Evaluating the Effectiveness of Campaign Speeches: Evidence from the First National Speaking Tour

Johannes Buggle, Stephanos Vlachos

This paper examines the effect of campaign visits in the context of the unique onesided nationwide speaking tour by a US Presidential candidate. During the 1896 election, the Democratic candidate went on a whistle stop train tour, while the Republican followed a frontporch campaign. To identify the causal effect of campaign speeches, we exploit several estimation strategies, including a within-county difference-in-differences design and a neighbor-pair fixed effect estimator. We find that one speech given by the Democratic candidate increased his vote share by about one percentage point on average. This increase stems from the persuasion of previously non-aligned industrial workers.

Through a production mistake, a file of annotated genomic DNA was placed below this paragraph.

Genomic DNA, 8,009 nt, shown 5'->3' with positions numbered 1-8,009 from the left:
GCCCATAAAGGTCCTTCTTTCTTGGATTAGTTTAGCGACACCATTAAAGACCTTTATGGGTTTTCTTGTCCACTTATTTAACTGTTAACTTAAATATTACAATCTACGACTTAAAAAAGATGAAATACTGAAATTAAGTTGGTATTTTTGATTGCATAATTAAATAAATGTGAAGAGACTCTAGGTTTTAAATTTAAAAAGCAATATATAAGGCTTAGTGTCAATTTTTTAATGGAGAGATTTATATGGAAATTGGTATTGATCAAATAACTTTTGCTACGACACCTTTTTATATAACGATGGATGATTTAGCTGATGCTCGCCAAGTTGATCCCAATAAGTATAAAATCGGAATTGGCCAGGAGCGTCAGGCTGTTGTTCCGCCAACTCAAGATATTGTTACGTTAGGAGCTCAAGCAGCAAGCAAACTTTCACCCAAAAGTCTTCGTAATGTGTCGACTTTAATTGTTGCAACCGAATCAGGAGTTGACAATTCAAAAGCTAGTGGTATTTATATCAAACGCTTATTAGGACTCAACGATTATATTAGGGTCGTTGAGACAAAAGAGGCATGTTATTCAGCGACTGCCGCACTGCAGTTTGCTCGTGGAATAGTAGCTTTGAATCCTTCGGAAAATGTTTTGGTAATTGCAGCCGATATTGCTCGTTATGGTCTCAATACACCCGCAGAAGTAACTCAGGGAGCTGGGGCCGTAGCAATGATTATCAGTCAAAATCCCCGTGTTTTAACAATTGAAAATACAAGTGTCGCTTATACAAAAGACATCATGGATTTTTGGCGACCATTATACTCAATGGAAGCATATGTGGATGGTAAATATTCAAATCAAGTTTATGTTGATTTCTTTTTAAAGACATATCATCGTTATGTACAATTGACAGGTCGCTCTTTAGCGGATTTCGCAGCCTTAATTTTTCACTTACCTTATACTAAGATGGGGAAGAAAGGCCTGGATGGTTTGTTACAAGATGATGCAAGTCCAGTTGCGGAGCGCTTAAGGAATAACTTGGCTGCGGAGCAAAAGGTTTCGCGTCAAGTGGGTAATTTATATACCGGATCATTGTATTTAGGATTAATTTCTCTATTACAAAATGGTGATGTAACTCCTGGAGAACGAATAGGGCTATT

Department of Economics
External organisation(s)
Université de Lausanne
No. of pages
Publication date
Austrian Fields of Science 2012
502027 Political economy
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